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Re: So what are the rules about SVP and publishing? Or talking about present...



True, but for 99.9% of the presentations from the past years, I could have  
written them in the sky before the meeting and there would have been no  
impact.  Dan Brown could do a book on SVP and its rules :-).  The  abstracts 
and presentations are "secrets" shared by thousands of people.  
 
It seems to me too that SVP would serve itself better if it did seek  more 
publicity.  Can anyone who wasn't at the meeting name the other  recipients 
of the Lanzendorf awards?  (Thanks to Tess, we know  that she and Bob won 
one for their Carnegie mural.)  What  publicity from the meeting would inspire 
a person to attend a future  meeting?  What publicity was there at all?
 
Mary

In a message dated 10/20/2009 6:39:06 P.M. Eastern Daylight  Time, 
afarke@gmail.com writes:
On Tue, Oct 20, 2009 at 2:53 PM, B tH  <soylentgreenistrex@yahoo.com> wrote:
> As a total neophyte on this  subject,
> I'm curious as to why the 'secrecy' is necessary?

To  answer the question in the subject line, here's a direct quote from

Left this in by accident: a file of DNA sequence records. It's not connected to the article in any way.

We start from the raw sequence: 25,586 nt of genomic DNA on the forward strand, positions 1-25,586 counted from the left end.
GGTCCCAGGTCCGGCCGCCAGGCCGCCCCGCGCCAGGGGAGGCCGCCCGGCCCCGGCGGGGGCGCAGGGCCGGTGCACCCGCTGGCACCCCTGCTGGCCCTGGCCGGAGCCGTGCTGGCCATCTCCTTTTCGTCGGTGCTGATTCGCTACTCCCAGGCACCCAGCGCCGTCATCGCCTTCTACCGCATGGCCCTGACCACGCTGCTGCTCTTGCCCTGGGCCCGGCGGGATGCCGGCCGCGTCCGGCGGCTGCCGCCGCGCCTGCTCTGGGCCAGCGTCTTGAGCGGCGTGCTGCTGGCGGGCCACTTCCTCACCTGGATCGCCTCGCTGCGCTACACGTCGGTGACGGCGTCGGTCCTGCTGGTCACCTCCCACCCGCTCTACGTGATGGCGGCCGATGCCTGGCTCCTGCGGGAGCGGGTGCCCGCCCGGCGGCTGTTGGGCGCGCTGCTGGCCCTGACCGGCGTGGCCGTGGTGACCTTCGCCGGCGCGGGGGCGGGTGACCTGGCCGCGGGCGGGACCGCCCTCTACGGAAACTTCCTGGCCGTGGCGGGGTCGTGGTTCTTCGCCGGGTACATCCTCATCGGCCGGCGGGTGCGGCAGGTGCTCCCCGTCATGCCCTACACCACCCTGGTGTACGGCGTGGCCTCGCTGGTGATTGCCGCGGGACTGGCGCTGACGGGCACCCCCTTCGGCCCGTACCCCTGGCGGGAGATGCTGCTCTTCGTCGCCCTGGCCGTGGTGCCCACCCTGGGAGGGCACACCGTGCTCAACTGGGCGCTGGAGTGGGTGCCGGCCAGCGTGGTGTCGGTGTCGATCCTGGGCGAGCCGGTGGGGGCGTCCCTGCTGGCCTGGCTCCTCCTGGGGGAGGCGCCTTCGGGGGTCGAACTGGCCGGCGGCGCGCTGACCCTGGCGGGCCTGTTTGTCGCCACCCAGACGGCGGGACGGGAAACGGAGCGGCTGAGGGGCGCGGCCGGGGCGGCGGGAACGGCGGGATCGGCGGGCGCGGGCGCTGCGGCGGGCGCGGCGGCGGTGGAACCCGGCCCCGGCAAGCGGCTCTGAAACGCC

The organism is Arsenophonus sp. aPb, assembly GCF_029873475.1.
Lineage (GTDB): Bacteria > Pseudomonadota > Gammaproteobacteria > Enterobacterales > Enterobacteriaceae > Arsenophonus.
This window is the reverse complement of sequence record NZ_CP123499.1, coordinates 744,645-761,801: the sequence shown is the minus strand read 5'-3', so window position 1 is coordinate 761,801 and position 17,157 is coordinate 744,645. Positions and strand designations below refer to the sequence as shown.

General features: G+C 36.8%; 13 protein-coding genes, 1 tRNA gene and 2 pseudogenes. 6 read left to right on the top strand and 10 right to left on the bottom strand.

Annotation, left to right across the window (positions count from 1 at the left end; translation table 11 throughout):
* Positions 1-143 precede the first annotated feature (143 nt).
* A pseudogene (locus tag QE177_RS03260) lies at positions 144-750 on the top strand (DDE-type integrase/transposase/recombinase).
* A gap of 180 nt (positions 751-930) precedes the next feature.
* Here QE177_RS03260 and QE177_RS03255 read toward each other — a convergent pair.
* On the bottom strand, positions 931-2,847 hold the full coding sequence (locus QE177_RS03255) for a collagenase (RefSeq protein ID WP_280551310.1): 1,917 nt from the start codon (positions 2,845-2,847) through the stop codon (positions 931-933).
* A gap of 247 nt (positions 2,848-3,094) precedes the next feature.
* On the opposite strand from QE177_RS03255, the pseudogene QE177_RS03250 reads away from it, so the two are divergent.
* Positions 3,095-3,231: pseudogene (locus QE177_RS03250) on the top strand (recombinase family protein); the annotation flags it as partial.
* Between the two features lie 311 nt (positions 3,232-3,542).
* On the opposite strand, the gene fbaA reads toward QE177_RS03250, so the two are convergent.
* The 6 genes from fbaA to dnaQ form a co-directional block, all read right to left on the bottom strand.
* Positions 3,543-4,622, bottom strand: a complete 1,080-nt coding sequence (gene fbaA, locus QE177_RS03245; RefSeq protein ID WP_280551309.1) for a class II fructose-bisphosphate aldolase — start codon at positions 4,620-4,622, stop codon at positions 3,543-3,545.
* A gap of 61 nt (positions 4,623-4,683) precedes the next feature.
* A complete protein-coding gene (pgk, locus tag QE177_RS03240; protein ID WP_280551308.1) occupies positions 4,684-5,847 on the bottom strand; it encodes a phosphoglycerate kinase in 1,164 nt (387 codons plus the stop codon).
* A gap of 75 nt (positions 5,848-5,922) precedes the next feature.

the SVP  abstract book of this year: "Observers are reminded that the
technical  content of the SVP sessions is not to be reported in any
medium (print,  electronic, or Internet) without the prior permission
of the  authors."

And to follow up on Mike's response. . .

1) The  threat/perceived threat of being scooped by other scientists.
2) Abstracts  (and presentations) are only preliminary. Many a
discussion on the DML about  an abstract or presentation has been later
revealed to be hopelessly  premature, with rampant speculation on a
topic for which there is little  supporting information. Hence the
frequent reminder to "wait for the paper."  The primary investigators
should be able to complete their work without 50  people who haven't
seen the specimen telling them how wrong the  interpretations are.
3) High profile science glam magz have rather stringent  criteria for
acceptance of articles. If it is perceived that a find has  been
already publicized (hence hurting the journal's chance to be  the
exclusive first outlet for the research), the paper may be  rejected.
Because (rightly or wrongly) a paper in Science or Nature can  have
huge impacts on a scientist's career (tenure, promotion, hiring,  grant
funding), many folks (quite rightly, in my opinion) get a  little
touchy about unauthorized discussion of unpublished results.  Whether
or not anyone has *actually* been hurt by a DML posting is  another
issue altogether, but perception is important.

Just my three  cents,

Andy
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